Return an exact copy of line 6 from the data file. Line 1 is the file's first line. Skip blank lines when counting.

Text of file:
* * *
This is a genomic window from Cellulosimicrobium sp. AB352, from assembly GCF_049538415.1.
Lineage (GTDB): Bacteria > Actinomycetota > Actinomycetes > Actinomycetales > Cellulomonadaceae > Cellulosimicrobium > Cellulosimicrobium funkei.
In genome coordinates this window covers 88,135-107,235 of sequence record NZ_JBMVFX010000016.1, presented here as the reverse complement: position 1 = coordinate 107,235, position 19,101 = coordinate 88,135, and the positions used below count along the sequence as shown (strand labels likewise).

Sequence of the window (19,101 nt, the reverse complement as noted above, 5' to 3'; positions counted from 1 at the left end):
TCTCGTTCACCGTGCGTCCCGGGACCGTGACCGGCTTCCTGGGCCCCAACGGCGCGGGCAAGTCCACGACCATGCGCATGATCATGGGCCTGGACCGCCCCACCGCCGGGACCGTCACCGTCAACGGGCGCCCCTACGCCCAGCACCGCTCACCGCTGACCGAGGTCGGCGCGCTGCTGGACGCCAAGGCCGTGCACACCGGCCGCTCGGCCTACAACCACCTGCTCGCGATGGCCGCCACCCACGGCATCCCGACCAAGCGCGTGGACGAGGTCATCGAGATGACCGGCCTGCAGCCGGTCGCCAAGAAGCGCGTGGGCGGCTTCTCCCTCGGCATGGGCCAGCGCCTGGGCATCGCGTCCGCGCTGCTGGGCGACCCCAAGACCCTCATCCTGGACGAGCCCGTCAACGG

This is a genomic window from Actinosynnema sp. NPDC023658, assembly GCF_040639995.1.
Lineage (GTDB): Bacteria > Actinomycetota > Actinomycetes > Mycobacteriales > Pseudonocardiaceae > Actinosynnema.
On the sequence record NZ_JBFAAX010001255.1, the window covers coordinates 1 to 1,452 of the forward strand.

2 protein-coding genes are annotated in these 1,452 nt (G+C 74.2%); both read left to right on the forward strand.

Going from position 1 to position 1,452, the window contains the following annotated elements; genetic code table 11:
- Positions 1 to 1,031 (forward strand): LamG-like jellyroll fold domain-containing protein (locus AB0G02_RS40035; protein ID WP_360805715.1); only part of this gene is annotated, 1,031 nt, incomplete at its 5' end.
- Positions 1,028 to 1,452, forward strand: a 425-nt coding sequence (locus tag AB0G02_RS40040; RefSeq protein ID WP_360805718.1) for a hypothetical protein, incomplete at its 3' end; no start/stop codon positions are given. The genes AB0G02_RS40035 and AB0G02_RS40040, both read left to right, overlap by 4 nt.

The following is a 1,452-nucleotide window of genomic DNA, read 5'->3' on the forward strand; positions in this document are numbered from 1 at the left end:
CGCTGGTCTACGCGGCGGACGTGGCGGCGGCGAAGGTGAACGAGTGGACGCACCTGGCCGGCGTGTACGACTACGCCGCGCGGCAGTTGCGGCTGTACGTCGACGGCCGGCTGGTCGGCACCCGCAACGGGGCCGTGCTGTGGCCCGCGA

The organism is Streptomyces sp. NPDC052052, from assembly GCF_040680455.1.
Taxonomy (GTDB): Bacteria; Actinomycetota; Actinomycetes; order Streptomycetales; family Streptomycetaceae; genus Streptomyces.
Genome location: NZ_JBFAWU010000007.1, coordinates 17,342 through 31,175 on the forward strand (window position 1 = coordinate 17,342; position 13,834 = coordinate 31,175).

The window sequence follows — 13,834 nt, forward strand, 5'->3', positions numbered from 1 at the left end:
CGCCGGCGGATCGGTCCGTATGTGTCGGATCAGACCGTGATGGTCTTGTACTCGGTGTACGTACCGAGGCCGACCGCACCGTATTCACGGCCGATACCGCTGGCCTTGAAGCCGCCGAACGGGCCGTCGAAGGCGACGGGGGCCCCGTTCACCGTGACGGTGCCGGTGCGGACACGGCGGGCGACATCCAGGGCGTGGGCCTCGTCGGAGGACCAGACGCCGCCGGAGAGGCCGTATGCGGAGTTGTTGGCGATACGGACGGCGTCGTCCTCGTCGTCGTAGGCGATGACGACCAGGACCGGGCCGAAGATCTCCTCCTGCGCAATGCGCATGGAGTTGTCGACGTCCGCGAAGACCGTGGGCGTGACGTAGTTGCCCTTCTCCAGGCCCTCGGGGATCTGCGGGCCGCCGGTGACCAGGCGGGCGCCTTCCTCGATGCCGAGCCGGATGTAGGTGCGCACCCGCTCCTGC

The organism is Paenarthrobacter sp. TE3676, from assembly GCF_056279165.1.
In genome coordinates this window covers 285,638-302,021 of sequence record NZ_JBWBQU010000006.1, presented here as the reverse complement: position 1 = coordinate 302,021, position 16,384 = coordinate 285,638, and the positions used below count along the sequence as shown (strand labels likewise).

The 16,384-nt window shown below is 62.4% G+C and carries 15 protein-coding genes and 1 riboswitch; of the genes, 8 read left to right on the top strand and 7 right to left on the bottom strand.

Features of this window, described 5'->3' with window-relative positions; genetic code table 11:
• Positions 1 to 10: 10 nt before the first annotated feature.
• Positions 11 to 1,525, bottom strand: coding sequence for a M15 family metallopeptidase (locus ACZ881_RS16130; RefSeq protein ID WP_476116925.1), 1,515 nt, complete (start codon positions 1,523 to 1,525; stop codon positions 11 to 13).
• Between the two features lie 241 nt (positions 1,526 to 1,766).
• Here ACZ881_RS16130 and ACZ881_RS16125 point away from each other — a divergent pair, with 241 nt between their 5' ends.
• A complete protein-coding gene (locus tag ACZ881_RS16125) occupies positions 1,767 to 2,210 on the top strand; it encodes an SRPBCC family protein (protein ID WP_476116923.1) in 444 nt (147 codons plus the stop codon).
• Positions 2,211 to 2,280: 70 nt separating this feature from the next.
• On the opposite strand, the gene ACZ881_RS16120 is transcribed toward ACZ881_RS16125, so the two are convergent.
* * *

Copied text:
This is a genomic window from Actinosynnema sp. NPDC023658, assembly GCF_040639995.1.